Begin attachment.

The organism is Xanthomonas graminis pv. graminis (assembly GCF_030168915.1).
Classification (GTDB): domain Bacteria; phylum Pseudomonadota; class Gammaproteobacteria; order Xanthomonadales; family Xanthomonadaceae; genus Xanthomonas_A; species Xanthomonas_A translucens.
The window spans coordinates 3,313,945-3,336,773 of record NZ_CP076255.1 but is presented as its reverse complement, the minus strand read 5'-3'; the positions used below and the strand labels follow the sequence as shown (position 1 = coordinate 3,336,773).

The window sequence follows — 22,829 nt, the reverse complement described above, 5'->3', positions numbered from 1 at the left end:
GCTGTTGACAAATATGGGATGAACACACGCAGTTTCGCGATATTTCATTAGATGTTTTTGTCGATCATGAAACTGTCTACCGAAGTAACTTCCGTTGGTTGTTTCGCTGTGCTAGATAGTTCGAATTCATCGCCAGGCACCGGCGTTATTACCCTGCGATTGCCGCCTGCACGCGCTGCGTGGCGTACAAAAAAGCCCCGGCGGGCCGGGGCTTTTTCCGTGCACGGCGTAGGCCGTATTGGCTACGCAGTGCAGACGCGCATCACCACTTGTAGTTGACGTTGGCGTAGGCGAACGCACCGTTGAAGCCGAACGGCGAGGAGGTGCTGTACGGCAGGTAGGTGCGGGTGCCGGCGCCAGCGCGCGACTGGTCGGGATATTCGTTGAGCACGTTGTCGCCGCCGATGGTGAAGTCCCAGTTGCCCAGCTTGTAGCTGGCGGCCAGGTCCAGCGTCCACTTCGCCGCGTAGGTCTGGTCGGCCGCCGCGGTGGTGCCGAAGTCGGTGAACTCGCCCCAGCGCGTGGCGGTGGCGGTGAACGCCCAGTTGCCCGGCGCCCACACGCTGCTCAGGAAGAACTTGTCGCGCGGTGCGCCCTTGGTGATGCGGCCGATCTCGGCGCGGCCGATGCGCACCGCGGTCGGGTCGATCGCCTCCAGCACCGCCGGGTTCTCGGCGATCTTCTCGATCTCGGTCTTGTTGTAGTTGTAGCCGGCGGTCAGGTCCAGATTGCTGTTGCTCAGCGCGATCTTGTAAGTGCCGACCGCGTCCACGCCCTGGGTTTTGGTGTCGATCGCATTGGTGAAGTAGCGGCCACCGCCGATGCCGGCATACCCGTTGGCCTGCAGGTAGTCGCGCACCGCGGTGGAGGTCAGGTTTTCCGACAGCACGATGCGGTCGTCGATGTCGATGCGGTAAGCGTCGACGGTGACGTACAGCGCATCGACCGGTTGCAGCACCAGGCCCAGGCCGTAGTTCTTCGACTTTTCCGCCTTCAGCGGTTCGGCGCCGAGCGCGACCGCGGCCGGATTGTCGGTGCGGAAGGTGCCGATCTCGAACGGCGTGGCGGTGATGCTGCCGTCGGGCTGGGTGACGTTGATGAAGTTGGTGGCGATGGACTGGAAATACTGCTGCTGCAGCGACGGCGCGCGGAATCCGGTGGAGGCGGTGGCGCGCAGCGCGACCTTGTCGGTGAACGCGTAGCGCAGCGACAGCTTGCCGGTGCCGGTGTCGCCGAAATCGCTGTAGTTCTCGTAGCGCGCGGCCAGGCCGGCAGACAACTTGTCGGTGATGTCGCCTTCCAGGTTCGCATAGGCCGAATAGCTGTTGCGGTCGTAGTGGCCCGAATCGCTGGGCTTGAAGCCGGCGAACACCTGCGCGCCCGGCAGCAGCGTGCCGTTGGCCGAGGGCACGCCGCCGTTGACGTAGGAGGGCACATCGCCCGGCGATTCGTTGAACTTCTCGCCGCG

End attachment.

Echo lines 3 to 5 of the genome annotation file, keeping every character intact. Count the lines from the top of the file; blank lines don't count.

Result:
The window spans coordinates 3,313,945-3,336,773 of record NZ_CP076255.1 but is presented as its reverse complement, the minus strand read 5'-3'; the positions used below and the strand labels follow the sequence as shown (position 1 = coordinate 3,336,773).

The window sequence follows — 22,829 nt, the reverse complement described above, 5'->3', positions numbered from 1 at the left end:
GCTGTTGACAAATATGGGATGAACACACGCAGTTTCGCGATATTTCATTAGATGTTTTTGTCGATCATGAAACTGTCTACCGAAGTAACTTCCGTTGGTTGTTTCGCTGTGCTAGATAGTTCGAATTCATCGCCAGGCACCGGCGTTATTACCCTGCGATTGCCGCCTGCACGCGCTGCGTGGCGTACAAAAAAGCCCCGGCGGGCCGGGGCTTTTTCCGTGCACGGCGTAGGCCGTATTGGCTACGCAGTGCAGACGCGCATCACCACTTGTAGTTGACGTTGGCGTAGGCGAACGCACCGTTGAAGCCGAACGGCGAGGAGGTGCTGTACGGCAGGTAGGTGCGGGTGCCGGCGCCAGCGCGCGACTGGTCGGGATATTCGTTGAGCACGTTGTCGCCGCCGATGGTGAAGTCCCAGTTGCCCAGCTTGTAGCTGGCGGCCAGGTCCAGCGTCCACTTCGCCGCGTAGGTCTGGTCGGCCGCCGCGGTGGTGCCGAAGTCGGTGAACTCGCCCCAGCGCGTGGCGGTGGCGGTGAACGCCCAGTTGCCCGGCGCCCACACGCTGCTCAGGAAGAACTTGTCGCGCGGTGCGCCCTTGGTGATGCGGCCGATCTCGGCGCGGCCGATGCGCACCGCGGTCGGGTCGATCGCCTCCAGCACCGCCGGGTTCTCGGCGATCTTCTCGATCTCGGTCTTGTTGTAGTTGTAGCCGGCGGTCAGGTCCAGATTGCTGTTGCTCAGCGCGATCTTGTAAGTGCCGACCGCGTCCACGCCCTGGGTTTTGGTGTCGATCGCATTGGTGAAGTAGCGGCCACCGCCGATGCCGGCATACCCGTTGGCCTGCAGGTAGTCGCGCACCGCGGTGGAGGTCAGGTTTTCCGACAGCACGATGCGGTCGTCGATGTCGATGCGGTAAGCGTCGACGGTGACGTACAGCGCATCGACCGGTTGCAGCACCAGGCCCAGGCCGTAGTTCTTCGACTTTTCCGCCTTCAGCGGTTCGGCGCCGAGCGCGACCGCGGCCGGATTGTCGGTGCGGAAGGTGCCGATCTCGAACGGCGTGGCGGTGATGCTGCCGTCGGGCTGGGTGACGTTGATGAAGTTGGTGGCGATGGACTGGAAATACTGCTGCTGCAGCGACGGCGCGCGGAATCCGGTGGAGGCGGTGGCGCGCAGCGCGACCTTGTCGGTGAACGCGTAGCGCAGCGACAGCTTGCCGGTGCCGGTGTCGCCGAAATCGCTGTAGTTCTCGTAGCGCGCGGCCAGGCCGGCAGACAACTTGTCGGTGATGTCGCCTTCCAGGTTCGCATAGGCCGAATAGCTGTTGCGGTCGTAGTGGCCCGAATCGCTGGGCTTGAAGCCGGCGAACACCTGCGCGCCCGGCAGCAGCGTGCCGTTGGCCGAGGGCACGCCGCCGTTGACGTAGGAGGGCACATCGCCCGGCGATTCGTTGAACTTCTCGCCGCG